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Peacemaking In Hip Hop

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Self Destruction was made by Boogie Down Productions as a part of the Stop The Violence movement, started by KRS One in 1987

Fri. 7/6 8a: Peace Talks Radio: When we talk about music that promotes and celebrates peace, hip hop often gets left out of the conversation. Critics speculate about the genre's negative influences, from hypersexual music videos to lyrics that glamorize guns and drugs. A recent Washington Post headline quoted jazz musician Wynton Marsalis calling popular hip hop "more damaging than a statue of Robert E. Lee." But what about the positive impacts the music has had on countless fans? 

Harry Allen, Hip Hop Activist & Media Assassin
Harry Allen, Hip Hop Activist & Media Assassin

In this episode of Peace Talks Radio, Hannah Colton speaks with one artist and one documentarian about hip hop's peacemaking legacy. Hip Hop Activist & Media Assassin Harry Allen explores the art form's place in black culture and history, the aesthetics of hip hop and reasons why mainstream white American culture doesn't consider it "peacemaking" music.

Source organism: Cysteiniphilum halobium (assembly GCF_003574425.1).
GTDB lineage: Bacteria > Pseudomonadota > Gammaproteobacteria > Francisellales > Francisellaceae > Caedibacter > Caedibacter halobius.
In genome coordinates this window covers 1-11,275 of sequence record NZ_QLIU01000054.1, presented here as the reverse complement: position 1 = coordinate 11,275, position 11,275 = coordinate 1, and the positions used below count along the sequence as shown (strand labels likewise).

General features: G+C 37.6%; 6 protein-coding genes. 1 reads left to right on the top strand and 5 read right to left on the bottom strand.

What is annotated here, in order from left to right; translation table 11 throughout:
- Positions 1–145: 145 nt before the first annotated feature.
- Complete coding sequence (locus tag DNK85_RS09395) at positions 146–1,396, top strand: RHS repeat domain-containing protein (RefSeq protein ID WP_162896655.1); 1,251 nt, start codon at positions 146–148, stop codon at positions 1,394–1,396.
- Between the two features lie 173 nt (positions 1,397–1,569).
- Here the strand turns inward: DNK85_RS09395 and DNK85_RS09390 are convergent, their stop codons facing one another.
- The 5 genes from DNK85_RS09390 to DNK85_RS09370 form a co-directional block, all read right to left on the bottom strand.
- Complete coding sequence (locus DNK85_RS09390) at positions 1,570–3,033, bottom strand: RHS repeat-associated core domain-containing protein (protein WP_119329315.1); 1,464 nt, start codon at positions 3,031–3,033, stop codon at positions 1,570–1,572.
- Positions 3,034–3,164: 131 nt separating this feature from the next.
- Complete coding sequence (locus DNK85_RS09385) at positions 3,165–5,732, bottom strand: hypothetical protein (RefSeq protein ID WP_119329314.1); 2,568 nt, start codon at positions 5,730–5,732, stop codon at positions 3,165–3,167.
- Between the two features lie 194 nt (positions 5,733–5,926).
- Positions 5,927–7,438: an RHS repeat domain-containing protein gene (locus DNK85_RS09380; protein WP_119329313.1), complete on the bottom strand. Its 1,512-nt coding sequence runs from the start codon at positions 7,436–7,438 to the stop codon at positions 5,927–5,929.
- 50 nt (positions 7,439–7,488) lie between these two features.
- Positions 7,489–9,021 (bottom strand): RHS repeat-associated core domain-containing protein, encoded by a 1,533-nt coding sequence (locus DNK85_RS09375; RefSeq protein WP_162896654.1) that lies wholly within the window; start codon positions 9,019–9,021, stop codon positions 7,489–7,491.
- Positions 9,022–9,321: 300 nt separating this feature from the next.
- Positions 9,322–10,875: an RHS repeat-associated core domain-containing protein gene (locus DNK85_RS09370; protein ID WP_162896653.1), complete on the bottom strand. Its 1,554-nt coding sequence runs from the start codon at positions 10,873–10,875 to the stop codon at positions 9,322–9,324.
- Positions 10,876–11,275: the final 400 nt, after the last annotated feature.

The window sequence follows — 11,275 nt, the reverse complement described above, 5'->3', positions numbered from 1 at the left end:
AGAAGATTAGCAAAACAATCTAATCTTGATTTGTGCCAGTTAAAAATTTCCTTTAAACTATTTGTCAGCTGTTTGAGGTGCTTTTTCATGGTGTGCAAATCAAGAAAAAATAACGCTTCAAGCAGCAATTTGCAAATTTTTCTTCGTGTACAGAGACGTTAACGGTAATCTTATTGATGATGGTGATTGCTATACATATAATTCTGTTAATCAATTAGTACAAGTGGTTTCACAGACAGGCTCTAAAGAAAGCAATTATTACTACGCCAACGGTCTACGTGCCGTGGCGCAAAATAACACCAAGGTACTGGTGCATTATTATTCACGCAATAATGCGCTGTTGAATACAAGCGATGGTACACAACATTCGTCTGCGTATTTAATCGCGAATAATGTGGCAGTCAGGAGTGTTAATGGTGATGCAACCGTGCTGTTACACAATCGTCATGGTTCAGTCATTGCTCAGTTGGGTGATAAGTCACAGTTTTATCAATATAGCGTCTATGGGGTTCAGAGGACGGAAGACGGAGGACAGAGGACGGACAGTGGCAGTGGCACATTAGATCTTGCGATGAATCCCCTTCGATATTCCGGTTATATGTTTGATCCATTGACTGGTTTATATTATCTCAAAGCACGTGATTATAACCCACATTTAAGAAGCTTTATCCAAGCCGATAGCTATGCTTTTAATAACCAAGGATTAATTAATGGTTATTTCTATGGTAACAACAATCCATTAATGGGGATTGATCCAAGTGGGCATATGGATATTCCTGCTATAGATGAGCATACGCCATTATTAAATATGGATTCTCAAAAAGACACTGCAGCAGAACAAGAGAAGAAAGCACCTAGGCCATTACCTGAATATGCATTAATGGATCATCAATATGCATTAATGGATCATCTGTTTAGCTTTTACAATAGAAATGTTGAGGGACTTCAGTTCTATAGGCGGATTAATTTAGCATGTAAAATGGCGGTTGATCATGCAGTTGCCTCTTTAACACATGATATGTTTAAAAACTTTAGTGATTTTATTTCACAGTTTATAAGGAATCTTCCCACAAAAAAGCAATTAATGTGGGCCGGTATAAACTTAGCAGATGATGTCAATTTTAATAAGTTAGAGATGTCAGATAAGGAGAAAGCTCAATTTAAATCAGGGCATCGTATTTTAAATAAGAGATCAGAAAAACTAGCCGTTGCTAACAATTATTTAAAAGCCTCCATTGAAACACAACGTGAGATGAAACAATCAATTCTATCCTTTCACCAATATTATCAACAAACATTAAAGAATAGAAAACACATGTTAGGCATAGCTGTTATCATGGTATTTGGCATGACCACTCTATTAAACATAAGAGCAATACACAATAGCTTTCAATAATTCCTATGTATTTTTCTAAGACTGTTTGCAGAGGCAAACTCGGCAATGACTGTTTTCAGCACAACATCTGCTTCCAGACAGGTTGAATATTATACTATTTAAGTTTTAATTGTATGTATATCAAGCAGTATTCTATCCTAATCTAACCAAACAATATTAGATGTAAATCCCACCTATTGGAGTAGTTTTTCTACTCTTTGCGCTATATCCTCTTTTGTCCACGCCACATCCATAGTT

Credit Colleen Eversman
Brother Ali is a rapper with the Rhymesayers label out of Minneapolis.

Rapper, community organizer and spiritual leader Brother Ali talks about his 2017 album All The Beauty In This Whole Life, hip hop's origins in the South Bronx, and his recommendations for hip hop peace songs.   

The hour-long version of the show is available here. Read a partial transcript of both interviews here

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Hannah served as news director at KUNM and reported on education, Albuquerque politics, and anything public health-related. She died in November 2020.
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